Dargah of Khwaja Gharib Nawaz
(A sacred building)
One of the Muslim shrines in India, it attracts, lakhs of pilgrims from across India and the world. They come here to pay homage to the revered Sufi Saint of Khwaja Moin-ud-Din Chihsti, the bestower of boons.
The final resting place of the Saint popularly known as Gharib Nawaz, was built to the early 13th Century and is approached through a gigantic gate with silver doors. The ‘Buland Darwaza’ or the Great Gate leads to the second courtyard. The grave of the saint lies in a domed chamber encircled by a silver railing and a marble screen.
‘Qawwals’ or group of sufi singers from the world over come here to sing praises of the saint. Their mellifluous songs charge the atmosphere with a soul filled current. Here, fakirs pleads for alms while ‘Khadims’ or servants of the saint, look out for pilgrims. Outside the Dargah is a crowded bazaar. It is filled with ritual offerings made at the Dargah like shimmering coverlets for the grave, incense, sweetmeats, rose petals and attar-a strong perfume.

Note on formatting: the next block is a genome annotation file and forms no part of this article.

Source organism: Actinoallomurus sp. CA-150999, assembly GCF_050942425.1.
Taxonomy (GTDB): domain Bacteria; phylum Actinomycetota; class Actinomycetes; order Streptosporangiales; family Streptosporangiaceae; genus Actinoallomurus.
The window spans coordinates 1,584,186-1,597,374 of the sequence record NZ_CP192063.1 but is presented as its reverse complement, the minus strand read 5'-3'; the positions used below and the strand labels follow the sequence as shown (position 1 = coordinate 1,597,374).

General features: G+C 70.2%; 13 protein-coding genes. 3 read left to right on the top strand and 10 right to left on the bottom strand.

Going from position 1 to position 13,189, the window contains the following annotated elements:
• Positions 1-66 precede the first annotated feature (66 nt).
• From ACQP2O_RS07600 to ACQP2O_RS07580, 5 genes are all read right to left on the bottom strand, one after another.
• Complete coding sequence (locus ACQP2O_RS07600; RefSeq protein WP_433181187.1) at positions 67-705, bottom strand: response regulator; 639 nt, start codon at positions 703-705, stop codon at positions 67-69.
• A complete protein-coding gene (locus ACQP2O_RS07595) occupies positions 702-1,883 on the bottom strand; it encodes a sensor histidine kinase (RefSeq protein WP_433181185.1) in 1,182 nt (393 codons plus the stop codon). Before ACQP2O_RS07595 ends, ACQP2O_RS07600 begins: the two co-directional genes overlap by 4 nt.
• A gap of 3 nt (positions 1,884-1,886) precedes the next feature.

Two huge cauldrons originally donated by the Mughal emperors Akbar and Jehangir and replaced in the 19th Century are placed to the courtyard. Rice pudding is cooked in these cauldrons. The cooking of these ‘Degs’ (Cauldrons) is a unique event. Professional looters empty the degs in a few minutes and then jumps in together into the hot cauldrons and scrape them clean. The loot is sold as ‘Tabarruk’ (sanctified food) by the looters. The degs can hold up to 4480 Kg of rice respectively.